by Yavus Akhmadov, Stephen R. Bowers, Marion T. Doss, Jr., Yulii Kurnosov

Executive Summary
Religion in the North Caucasus
Vakhabism and the Chechen Conflict
The Vackhabite Perspective
Concluding Remarks
Appendix: A Vakhabite View
About the Authors


While ethnic animosities have a long history in the North Caucasus, the religious flavor of those conflicts appeared more recently. With time, Islam became a uniting force that helped many people of the North Caucasus assert their struggle against the oppression of those whom they viewed as "men without faith." However, while Islam served as a rallying point for disparate groups within the region, Islam itself did not assume a unified organizational model. Local customs and paganism had a profound impact on Islam as it developed throughout the North Caucasus. Almost no expression of faith could be characterized as "pure Islam."

When the religious element emerged as a significant one in this part of the former Soviet Union, it varied greatly whether one encountered it in Daghestan, Inghusetia, Chechnya, North Ossetia, Kabardin-Balkaria, Karachayevo-Cherkessia, or Adygeiya. With the appearance of perestroika, religious diversity has a dramatic impact on the traditional Islamic community. It may be that the only common element in the Islamic community was the religious fervor that gripped so many people. New mosques appeared by the score and Daghestan combined with Chechnya produced more pilgrims for the annual hadj than the rest of the USSR combined.

Islamic diversity was driven by a variety of factors. One of those was the influx of foreign money from Middle Eastern Islamic states. The persistence of local traditions was another but the most important was the increased prominence of the Vakhabite movement within the Islamic community. The central theme of this movement was that Islam in the North Caucasus had been distorted by misunderstandings as well as by the "impure" influences.

Along with some other North Caucasian peoples, the Chechens converted to Islam on the eve of Russian expansion into their ancestral lands. For a variety of reasons they largely adopted the Sufi forms of worship and followed Shamil, the third Imam of Daghestan, in his efforts to impose the Sharia (Islamic Law) on the faithful while defending their homeland from the encroachments of the Russian Empire in early 19th century by waging a holy war (Ghazivat). Our first Chechen paper (Religious Brotherhoods in Chechnya: Their Relevance for the Chechen Conflict) explained how the Chechens were bled during these wars and then left the Naqshbandiya tradition in droves to follow a later Sufi tradition, the Qadiri, under the leadership of the nonviolent "Chechen Gandhi," Kunta Hadji of Kishiev.

When Kunta Hadji was captured by the Russians and died in captivity, his followers eschewed non-violence and joined with the Naqshbandis in periodic uprisings against the Tsarist regime and its Soviet successor. Each effort to regain some vestige of independence was cruelly suppressed. Between 1944 and 1957, the Chechen people were removed from their indigenous lands and deported to central Asia in order to be punished for alleged collaboration with the German Nazi regime. Only the death of Stalin allowed people to return to Chechnya and attempt to rebuild the nation.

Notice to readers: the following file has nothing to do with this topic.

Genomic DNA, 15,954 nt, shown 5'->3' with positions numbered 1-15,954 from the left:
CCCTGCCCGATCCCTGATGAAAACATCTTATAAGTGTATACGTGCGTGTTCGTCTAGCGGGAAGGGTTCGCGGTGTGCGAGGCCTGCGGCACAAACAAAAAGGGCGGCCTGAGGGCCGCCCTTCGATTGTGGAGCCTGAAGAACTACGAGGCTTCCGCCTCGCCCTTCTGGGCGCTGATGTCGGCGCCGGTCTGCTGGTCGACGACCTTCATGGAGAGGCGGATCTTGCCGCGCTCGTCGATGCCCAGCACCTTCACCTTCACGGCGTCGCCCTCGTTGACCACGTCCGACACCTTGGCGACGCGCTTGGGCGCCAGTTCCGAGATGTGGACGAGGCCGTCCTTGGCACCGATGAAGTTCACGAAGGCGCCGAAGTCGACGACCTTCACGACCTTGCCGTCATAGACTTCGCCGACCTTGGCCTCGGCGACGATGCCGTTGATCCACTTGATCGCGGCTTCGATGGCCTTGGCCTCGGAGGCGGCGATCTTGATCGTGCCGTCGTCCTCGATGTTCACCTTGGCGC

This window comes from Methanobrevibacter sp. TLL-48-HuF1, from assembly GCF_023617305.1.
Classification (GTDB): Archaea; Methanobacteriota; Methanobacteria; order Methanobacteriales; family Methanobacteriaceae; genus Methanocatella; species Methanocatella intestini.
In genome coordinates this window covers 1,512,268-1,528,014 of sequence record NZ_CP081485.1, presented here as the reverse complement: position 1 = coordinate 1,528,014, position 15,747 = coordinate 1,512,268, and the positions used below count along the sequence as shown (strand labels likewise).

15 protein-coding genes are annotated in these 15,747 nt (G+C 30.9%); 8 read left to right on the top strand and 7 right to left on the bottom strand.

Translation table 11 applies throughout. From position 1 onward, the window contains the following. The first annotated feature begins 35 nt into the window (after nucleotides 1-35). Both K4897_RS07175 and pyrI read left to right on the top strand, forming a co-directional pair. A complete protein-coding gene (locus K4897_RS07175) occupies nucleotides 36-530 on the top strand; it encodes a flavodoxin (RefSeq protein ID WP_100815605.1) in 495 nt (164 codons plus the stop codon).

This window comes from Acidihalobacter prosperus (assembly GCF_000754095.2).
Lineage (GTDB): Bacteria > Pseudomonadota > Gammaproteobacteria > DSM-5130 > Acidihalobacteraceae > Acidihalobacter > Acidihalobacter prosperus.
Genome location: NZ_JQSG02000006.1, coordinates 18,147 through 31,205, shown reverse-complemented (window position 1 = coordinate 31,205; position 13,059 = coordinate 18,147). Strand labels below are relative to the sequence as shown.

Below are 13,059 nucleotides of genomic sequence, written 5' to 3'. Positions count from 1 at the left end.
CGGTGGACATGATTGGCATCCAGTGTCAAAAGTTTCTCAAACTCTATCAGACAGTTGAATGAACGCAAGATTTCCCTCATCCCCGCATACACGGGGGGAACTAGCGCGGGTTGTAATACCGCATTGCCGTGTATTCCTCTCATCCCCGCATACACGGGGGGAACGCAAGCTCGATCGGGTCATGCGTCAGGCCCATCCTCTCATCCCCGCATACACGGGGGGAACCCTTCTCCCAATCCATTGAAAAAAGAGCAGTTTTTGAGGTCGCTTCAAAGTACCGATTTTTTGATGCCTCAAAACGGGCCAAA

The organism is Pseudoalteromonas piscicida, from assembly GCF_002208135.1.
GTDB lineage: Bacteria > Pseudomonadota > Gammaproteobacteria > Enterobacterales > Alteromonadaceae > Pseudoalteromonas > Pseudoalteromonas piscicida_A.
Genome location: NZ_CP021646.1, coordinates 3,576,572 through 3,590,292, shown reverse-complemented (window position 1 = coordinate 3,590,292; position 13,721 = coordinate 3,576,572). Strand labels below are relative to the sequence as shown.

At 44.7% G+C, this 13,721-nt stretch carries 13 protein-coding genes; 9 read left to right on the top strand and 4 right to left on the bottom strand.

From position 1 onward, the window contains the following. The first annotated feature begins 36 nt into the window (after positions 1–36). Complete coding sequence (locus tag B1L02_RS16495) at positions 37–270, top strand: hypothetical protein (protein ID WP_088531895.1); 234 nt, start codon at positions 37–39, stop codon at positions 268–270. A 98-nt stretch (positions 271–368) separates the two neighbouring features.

The breakup of the Soviet Union in 1991 allowed independence-minded Chechens to seize the opportunity and declare Chechnya an independent nation for the Russian Federation. Fearing that other North Caucasian peoples might want to follow the Chechen example, the Russian Federation under President Boris Yeltsin decided to make an example of the Chechens and defeat them utterly as a warning to other indigenous peoples from the Black Sea to the Caspian. After two desultory wars the Russians seem in control but the Chechens continue to resist aided by volunteers from other Islamic lands who want to impose a more militant, fundamentalist Islam on the Muslims of the Caucasus.
This paper examines the North Caucasus religious situation and contrasts two points of view. First, historian Ya. Z. Akhmadov examines the religious situation as the North Caucasus prepares to enter the 21st century. As one of Chechnya's officials, Akhmadov runs the information department of the Russian-supported Chechen government. He is a Chechen patriot who sees the nation being further punished and perhaps destroyed by a stubborn persistence in a debilitating conflict for foreign Islamic interests.

Following Akhmadov's paper we present the view of another Chechen patriot, Albert Avduev, who is a more doctrinaire advocate of continued warfare and the purification of the faith. The two points of view are representative of the dilemma facing the Chechen nation, a nation that seems unable to find a niche anywhere except the two extremes.
Both Akhmadov and Avduev attended the William R. Nelson Institute's Conference on North Caucaus Issues held in Chisinau in the Moldovan Republic on October 7 and 8, 2000. Each is an ardent proponent of a very distinctive view (the two extremes) of the future of Chechnya and the role of religion in the southern Caucasus. Their encounters during the conference were direct, confrontational and sometimes emotional. In fact, more than anything else, Akhmadov, Avduev and the other participants from the region demonstrated the diversity of opinion on contemporary issues, the future, and the past.
The views of these polar opposites are set forth below along with commentary and analysis provided by the WRNI staff.